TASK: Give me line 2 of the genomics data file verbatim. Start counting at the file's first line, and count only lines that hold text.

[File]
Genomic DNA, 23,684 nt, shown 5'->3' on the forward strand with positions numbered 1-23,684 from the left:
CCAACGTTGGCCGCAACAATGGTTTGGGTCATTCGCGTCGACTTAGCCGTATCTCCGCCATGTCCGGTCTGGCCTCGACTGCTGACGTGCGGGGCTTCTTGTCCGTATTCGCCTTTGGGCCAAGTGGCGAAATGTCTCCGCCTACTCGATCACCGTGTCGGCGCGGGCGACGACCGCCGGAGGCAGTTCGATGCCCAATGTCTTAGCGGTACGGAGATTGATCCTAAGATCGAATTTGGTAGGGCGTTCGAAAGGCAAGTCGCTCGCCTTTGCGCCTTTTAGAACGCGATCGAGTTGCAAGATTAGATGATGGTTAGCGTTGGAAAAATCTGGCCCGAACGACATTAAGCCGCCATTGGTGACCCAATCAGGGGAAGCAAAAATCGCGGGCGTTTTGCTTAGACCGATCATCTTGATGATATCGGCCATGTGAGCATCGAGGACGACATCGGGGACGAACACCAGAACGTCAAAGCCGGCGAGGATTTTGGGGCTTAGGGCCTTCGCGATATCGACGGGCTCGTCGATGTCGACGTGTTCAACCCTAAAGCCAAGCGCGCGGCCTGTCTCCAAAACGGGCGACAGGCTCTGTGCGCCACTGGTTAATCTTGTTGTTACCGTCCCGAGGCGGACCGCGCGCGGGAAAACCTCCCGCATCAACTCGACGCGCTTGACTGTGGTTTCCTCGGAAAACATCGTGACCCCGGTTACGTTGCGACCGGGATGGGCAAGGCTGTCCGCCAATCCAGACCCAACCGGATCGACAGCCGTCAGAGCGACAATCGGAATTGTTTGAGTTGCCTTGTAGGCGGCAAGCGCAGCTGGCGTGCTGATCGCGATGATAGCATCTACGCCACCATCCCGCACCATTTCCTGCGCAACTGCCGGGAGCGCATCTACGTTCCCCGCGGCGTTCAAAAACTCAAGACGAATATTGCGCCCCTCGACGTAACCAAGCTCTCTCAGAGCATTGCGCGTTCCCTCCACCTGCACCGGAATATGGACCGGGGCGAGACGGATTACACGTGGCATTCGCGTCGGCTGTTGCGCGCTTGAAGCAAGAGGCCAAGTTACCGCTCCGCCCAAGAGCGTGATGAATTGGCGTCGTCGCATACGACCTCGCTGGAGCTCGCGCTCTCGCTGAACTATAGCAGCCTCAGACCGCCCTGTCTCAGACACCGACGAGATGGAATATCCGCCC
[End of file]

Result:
CCAACGTTGGCCGCAACAATGGTTTGGGTCATTCGCGTCGACTTAGCCGTATCTCCGCCATGTCCGGTCTGGCCTCGACTGCTGACGTGCGGGGCTTCTTGTCCGTATTCGCCTTTGGGCCAAGTGGCGAAATGTCTCCGCCTACTCGATCACCGTGTCGGCGCGGGCGACGACCGCCGGAGGCAGTTCGATGCCCAATGTCTTAGCGGTACGGAGATTGATCCTAAGATCGAATTTGGTAGGGCGTTCGAAAGGCAAGTCGCTCGCCTTTGCGCCTTTTAGAACGCGATCGAGTTGCAAGATTAGATGATGGTTAGCGTTGGAAAAATCTGGCCCGAACGACATTAAGCCGCCATTGGTGACCCAATCAGGGGAAGCAAAAATCGCGGGCGTTTTGCTTAGACCGATCATCTTGATGATATCGGCCATGTGAGCATCGAGGACGACATCGGGGACGAACACCAGAACGTCAAAGCCGGCGAGGATTTTGGGGCTTAGGGCCTTCGCGATATCGACGGGCTCGTCGATGTCGACGTGTTCAACCCTAAAGCCAAGCGCGCGGCCTGTCTCCAAAACGGGCGACAGGCTCTGTGCGCCACTGGTTAATCTTGTTGTTACCGTCCCGAGGCGGACCGCGCGCGGGAAAACCTCCCGCATCAACTCGACGCGCTTGACTGTGGTTTCCTCGGAAAACATCGTGACCCCGGTTACGTTGCGACCGGGATGGGCAAGGCTGTCCGCCAATCCAGACCCAACCGGATCGACAGCCGTCAGAGCGACAATCGGAATTGTTTGAGTTGCCTTGTAGGCGGCAAGCGCAGCTGGCGTGCTGATCGCGATGATAGCATCTACGCCACCATCCCGCACCATTTCCTGCGCAACTGCCGGGAGCGCATCTACGTTCCCCGCGGCGTTCAAAAACTCAAGACGAATATTGCGCCCCTCGACGTAACCAAGCTCTCTCAGAGCATTGCGCGTTCCCTCCACCTGCACCGGAATATGGACCGGGGCGAGACGGATTACACGTGGCATTCGCGTCGGCTGTTGCGCGCTTGAAGCAAGAGGCCAAGTTACCGCTCCGCCCAAGAGCGTGATGAATTGGCGTCGTCGCATACGACCTCGCTGGAGCTCGCGCTCTCGCTGAACTATAGCAGCCTCAGACCGCCCTGTCTCAGACACCGACGAGATGGAATATCCGCCC